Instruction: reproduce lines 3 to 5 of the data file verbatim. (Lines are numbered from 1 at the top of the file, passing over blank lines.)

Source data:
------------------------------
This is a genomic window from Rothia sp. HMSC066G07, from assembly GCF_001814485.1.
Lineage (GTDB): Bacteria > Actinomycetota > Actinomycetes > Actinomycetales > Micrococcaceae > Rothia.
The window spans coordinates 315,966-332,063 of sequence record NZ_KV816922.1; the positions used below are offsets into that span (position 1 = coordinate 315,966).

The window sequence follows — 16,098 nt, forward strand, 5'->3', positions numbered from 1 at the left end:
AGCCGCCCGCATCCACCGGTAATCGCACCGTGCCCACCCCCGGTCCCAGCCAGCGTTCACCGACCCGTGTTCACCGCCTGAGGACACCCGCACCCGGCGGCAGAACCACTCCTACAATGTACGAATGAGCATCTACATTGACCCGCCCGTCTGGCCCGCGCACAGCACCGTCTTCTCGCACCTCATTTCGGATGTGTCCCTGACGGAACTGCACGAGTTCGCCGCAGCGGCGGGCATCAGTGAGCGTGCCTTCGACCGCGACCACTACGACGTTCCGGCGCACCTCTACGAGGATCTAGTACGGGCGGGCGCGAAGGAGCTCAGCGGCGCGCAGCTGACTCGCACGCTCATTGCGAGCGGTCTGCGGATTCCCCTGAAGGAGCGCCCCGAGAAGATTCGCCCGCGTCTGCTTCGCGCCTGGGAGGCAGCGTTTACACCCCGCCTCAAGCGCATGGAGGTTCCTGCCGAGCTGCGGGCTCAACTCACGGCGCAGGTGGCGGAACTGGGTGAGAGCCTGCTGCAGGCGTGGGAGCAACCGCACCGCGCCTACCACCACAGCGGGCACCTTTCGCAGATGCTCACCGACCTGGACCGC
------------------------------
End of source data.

The window spans coordinates 315,966-332,063 of sequence record NZ_KV816922.1; the positions used below are offsets into that span (position 1 = coordinate 315,966).

The window sequence follows — 16,098 nt, forward strand, 5'->3', positions numbered from 1 at the left end:
AGCCGCCCGCATCCACCGGTAATCGCACCGTGCCCACCCCCGGTCCCAGCCAGCGTTCACCGACCCGTGTTCACCGCCTGAGGACACCCGCACCCGGCGGCAGAACCACTCCTACAATGTACGAATGAGCATCTACATTGACCCGCCCGTCTGGCCCGCGCACAGCACCGTCTTCTCGCACCTCATTTCGGATGTGTCCCTGACGGAACTGCACGAGTTCGCCGCAGCGGCGGGCATCAGTGAGCGTGCCTTCGACCGCGACCACTACGACGTTCCGGCGCACCTCTACGAGGATCTAGTACGGGCGGGCGCGAAGGAGCTCAGCGGCGCGCAGCTGACTCGCACGCTCATTGCGAGCGGTCTGCGGATTCCCCTGAAGGAGCGCCCCGAGAAGATTCGCCCGCGTCTGCTTCGCGCCTGGGAGGCAGCGTTTACACCCCGCCTCAAGCGCATGGAGGTTCCTGCCGAGCTGCGGGCTCAACTCACGGCGCAGGTGGCGGAACTGGGTGAGAGCCTGCTGCAGGCGTGGGAGCAACCGCACCGCGCCTACCACCACAGCGGGCACCTTTCGCAGATGCTCACCGACCTGGACCGC